Tuesday, March 22, 2011

A Review of Joe Bageant's Rainbow Pie: A Redneck Memoir

JoeBaegent | Q: How do you know if you are rich, middle class or poor in America?

A: When you go to work, if your name is on the building -- you’re rich; if your name is on an office door -- you’re middle class; if your name is on your shirt -- you're poor…and, if someone else’s name is on your hand-me-down work shirt.

You always hear about natural-born musicians, artists, teachers, nurses, even businessmen. But what happened to the natural-born farmer and extended farm family when the rural-to-urban migration saw us go from 92% of Americans making their living (and dying) on the land in 1900 to around 2% today? What happened to the natural sense of community that engendered -- that "we're all in it together," culture we now long for? And, what about America's supposedly classless society? How's that working out for ya?

Joe’s memoir begins in 1951 at grandparents Maw and Pap’s small farm along Shanghai (it’s an Irish term) Road in Morgan County, West Virginia. Like many a homestead along the Blue Ridge Mountains, it was a multi-generational subsistence farm (“the farm was not a business”) that had been the norm in America before the great corporate-driven rural-to-urban shift that coincided with the end of World War Two.

Joe’s childhood days “Over Home” were whiled away on the usual attendant chores, hand-picking bugs off garden crops, watching Pap plow fields behind his draught horse or hand-harvest the large cornfield, sweating away with the adults during the all-hands-on-deck haying and wood cutting, helping with the late Autumn hog butchering, dodging the ever-present snakes and bullying older cousins and hunting with the adults or developing future hunting skills plinking holes in a broken metal bucket set on a fencepost.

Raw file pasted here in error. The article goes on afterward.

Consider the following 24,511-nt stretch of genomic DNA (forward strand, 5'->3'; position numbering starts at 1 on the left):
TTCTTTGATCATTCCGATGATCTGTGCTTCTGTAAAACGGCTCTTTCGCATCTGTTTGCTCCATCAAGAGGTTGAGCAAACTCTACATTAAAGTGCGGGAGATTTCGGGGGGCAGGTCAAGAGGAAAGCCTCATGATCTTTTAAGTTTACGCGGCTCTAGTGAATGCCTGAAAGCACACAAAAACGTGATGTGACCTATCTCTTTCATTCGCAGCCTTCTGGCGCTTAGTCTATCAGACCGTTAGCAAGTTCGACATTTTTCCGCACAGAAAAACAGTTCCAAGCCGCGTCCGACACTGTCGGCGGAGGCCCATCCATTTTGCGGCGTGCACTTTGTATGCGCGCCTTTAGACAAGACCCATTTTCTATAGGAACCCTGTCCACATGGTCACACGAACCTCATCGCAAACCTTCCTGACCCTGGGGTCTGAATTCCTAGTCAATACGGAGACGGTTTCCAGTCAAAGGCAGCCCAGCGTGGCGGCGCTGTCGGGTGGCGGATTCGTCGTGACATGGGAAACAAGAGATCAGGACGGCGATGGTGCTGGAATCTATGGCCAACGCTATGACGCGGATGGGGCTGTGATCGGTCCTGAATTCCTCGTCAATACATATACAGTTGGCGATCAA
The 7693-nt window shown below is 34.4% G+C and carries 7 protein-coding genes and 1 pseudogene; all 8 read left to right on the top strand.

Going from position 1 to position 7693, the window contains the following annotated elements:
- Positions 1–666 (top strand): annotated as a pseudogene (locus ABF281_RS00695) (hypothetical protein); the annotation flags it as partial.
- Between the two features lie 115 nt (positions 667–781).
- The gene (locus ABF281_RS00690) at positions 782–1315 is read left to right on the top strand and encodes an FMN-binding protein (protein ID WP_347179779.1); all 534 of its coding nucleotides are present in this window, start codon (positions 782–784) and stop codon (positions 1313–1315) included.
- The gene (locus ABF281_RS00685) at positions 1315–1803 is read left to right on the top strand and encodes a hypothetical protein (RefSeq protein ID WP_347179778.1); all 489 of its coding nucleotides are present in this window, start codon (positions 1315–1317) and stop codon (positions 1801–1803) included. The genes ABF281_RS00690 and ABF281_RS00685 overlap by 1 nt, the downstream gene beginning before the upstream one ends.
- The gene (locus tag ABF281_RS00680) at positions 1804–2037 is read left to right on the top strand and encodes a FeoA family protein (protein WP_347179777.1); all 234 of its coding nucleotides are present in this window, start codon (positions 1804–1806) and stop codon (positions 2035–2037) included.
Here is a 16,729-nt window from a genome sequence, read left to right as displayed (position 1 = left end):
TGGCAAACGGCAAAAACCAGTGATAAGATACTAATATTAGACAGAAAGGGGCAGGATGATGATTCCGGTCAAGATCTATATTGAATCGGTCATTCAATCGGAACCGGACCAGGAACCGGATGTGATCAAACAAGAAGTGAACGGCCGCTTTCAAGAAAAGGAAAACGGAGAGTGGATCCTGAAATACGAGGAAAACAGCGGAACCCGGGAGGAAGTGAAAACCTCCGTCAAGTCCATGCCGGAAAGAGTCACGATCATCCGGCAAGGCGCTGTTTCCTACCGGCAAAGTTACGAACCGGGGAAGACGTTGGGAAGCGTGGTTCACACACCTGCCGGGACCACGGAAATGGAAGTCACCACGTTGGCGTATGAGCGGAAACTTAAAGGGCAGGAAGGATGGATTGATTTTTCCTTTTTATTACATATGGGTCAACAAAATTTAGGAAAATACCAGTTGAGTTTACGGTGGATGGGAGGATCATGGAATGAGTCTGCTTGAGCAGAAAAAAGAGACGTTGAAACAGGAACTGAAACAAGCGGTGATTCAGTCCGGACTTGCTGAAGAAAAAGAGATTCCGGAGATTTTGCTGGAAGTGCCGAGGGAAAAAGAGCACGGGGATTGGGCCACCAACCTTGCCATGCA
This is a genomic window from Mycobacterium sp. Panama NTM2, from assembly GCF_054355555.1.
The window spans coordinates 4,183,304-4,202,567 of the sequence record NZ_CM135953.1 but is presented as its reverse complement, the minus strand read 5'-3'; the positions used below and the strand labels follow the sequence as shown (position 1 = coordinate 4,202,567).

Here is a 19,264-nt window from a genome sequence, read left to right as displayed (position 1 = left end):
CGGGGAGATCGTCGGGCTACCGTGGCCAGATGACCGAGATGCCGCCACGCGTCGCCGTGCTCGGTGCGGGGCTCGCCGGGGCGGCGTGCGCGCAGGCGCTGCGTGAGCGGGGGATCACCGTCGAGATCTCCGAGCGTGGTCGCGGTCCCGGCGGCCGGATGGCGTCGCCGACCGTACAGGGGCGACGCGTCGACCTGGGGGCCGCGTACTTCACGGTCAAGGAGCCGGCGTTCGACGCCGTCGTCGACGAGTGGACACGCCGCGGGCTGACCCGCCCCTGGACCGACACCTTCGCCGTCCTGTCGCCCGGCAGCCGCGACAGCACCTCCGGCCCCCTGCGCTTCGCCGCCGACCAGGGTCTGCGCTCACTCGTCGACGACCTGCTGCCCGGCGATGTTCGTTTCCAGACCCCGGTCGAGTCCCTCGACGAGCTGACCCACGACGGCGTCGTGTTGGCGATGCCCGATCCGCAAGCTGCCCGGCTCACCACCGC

A Multi-faceted American Tragedy
For the Christian teetotaler Pap -- who likely never brought in more than $1000 in any given year -- freedom “resided in yeoman property rights” -- the Jeffersonian ideal of an Agrarian Democracy. No one in Maw and Pap's hard-working extended family ever went hungry or homeless. As Joe notes, this rural system of subsistence farming and barter right up the great rural-to-urban migration was “an economy whose currency was the human calorie.”

And, that’s what this book is all about: the post WWII shift from Maw and Pap’s agrarian democracy to the urban-dominated/techno/bureaucratic/military/security/consumer Empire of today. He writes how that shift and the resulting class stratification has led us to the brink of economic and ecological collapse.

Joe notes: “Damn few of us grasp how the loss of traditional aesthetic and foundational values, the yeoman tradition, are connected with so much modern American tragedy.”

The rush to “agri-business;” the obesity/diabetes health crisis; the out-migration to teeming cities; the resulting army of disposable laborers; the meth epidemic devastating the “white working-class’s futureless young”… all are tragedies personal and political. It’s also the root of our ecological crisis. You just can’t have “ten thousand years of agriculture synthesized into money” without it. Joe posits, “In all likelihood, there is no solution for environmental destruction that does not first require a healing of the damage done to the human community.”